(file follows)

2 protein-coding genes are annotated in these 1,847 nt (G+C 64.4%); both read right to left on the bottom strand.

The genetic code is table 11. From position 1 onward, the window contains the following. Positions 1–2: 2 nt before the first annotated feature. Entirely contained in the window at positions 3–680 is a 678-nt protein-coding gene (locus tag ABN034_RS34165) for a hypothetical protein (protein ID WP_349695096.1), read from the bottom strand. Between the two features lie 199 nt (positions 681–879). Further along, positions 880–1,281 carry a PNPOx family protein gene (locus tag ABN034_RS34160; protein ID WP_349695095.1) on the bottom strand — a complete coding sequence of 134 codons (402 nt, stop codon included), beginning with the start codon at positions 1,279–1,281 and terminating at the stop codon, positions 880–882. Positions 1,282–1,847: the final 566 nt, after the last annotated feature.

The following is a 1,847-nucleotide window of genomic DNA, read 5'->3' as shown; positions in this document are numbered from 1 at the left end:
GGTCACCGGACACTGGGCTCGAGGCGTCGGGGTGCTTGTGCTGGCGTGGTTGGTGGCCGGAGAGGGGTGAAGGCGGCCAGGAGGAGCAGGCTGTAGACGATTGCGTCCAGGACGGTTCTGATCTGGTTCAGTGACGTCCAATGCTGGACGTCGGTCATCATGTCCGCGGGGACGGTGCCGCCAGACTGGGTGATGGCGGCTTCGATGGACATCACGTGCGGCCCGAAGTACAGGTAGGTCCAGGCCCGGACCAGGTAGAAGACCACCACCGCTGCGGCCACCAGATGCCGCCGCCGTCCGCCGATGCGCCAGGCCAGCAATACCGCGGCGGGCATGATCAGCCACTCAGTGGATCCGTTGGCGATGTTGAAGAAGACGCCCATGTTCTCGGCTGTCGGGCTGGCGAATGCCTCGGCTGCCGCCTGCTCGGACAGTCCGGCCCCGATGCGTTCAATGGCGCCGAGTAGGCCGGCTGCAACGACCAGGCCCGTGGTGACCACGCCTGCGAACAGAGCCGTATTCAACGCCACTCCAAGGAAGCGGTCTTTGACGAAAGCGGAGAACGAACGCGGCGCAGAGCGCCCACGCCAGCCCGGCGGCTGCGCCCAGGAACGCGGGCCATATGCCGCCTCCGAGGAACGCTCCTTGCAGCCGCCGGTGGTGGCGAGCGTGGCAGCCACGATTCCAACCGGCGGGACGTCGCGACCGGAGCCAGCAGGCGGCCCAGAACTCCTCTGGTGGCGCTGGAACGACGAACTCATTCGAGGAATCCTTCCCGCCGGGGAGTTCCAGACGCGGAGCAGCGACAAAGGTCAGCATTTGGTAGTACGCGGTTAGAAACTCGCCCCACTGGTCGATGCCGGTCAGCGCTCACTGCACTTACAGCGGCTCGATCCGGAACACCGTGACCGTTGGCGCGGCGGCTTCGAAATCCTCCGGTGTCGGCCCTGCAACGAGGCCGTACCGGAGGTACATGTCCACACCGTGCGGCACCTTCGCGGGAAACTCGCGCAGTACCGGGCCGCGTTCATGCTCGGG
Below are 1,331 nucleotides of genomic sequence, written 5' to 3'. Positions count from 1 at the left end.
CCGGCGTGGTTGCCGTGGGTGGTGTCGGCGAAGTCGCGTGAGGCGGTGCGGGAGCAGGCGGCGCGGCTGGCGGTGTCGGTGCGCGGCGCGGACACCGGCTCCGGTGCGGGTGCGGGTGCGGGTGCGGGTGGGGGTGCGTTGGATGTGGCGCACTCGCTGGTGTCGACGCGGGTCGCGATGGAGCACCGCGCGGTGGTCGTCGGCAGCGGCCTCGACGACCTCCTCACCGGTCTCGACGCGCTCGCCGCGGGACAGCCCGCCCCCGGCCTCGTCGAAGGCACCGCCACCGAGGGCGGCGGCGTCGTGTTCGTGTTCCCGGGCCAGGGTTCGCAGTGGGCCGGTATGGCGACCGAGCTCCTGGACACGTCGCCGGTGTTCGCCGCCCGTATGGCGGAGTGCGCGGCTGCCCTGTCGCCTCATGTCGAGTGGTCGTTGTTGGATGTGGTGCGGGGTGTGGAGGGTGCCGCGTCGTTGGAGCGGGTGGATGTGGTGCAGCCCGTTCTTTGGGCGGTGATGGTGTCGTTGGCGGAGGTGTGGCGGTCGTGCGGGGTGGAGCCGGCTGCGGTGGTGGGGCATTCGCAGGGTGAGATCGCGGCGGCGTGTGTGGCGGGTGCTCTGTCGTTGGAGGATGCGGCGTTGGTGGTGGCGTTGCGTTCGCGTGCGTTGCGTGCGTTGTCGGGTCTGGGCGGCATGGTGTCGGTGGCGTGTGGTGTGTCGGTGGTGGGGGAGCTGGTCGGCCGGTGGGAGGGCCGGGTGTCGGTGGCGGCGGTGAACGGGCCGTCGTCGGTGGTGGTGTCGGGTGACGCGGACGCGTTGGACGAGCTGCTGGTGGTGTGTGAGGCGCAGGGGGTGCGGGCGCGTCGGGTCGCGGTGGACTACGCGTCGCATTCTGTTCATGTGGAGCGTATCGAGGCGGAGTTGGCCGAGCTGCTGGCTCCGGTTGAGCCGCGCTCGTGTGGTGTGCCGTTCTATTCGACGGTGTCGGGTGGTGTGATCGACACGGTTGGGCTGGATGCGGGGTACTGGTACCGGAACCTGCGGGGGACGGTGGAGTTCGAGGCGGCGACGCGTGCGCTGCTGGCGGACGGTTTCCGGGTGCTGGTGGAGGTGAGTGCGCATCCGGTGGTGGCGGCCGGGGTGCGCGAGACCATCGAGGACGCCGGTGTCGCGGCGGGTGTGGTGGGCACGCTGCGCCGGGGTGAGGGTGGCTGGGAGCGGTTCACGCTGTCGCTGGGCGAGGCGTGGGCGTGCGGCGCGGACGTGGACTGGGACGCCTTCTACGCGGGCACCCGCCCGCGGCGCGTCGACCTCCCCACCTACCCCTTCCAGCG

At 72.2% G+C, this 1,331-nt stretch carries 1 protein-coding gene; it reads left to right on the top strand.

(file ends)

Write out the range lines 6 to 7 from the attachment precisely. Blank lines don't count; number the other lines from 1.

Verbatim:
CCGGCGTGGTTGCCGTGGGTGGTGTCGGCGAAGTCGCGTGAGGCGGTGCGGGAGCAGGCGGCGCGGCTGGCGGTGTCGGTGCGCGGCGCGGACACCGGCTCCGGTGCGGGTGCGGGTGCGGGTGCGGGTGGGGGTGCGTTGGATGTGGCGCACTCGCTGGTGTCGACGCGGGTCGCGATGGAGCACCGCGCGGTGGTCGTCGGCAGCGGCCTCGACGACCTCCTCACCGGTCTCGACGCGCTCGCCGCGGGACAGCCCGCCCCCGGCCTCGTCGAAGGCACCGCCACCGAGGGCGGCGGCGTCGTGTTCGTGTTCCCGGGCCAGGGTTCGCAGTGGGCCGGTATGGCGACCGAGCTCCTGGACACGTCGCCGGTGTTCGCCGCCCGTATGGCGGAGTGCGCGGCTGCCCTGTCGCCTCATGTCGAGTGGTCGTTGTTGGATGTGGTGCGGGGTGTGGAGGGTGCCGCGTCGTTGGAGCGGGTGGATGTGGTGCAGCCCGTTCTTTGGGCGGTGATGGTGTCGTTGGCGGAGGTGTGGCGGTCGTGCGGGGTGGAGCCGGCTGCGGTGGTGGGGCATTCGCAGGGTGAGATCGCGGCGGCGTGTGTGGCGGGTGCTCTGTCGTTGGAGGATGCGGCGTTGGTGGTGGCGTTGCGTTCGCGTGCGTTGCGTGCGTTGTCGGGTCTGGGCGGCATGGTGTCGGTGGCGTGTGGTGTGTCGGTGGTGGGGGAGCTGGTCGGCCGGTGGGAGGGCCGGGTGTCGGTGGCGGCGGTGAACGGGCCGTCGTCGGTGGTGGTGTCGGGTGACGCGGACGCGTTGGACGAGCTGCTGGTGGTGTGTGAGGCGCAGGGGGTGCGGGCGCGTCGGGTCGCGGTGGACTACGCGTCGCATTCTGTTCATGTGGAGCGTATCGAGGCGGAGTTGGCCGAGCTGCTGGCTCCGGTTGAGCCGCGCTCGTGTGGTGTGCCGTTCTATTCGACGGTGTCGGGTGGTGTGATCGACACGGTTGGGCTGGATGCGGGGTACTGGTACCGGAACCTGCGGGGGACGGTGGAGTTCGAGGCGGCGACGCGTGCGCTGCTGGCGGACGGTTTCCGGGTGCTGGTGGAGGTGAGTGCGCATCCGGTGGTGGCGGCCGGGGTGCGCGAGACCATCGAGGACGCCGGTGTCGCGGCGGGTGTGGTGGGCACGCTGCGCCGGGGTGAGGGTGGCTGGGAGCGGTTCACGCTGTCGCTGGGCGAGGCGTGGGCGTGCGGCGCGGACGTGGACTGGGACGCCTTCTACGCGGGCACCCGCCCGCGGCGCGTCGACCTCCCCACCTACCCCTTCCAGCG

At 72.2% G+C, this 1,331-nt stretch carries 1 protein-coding gene; it reads left to right on the top strand.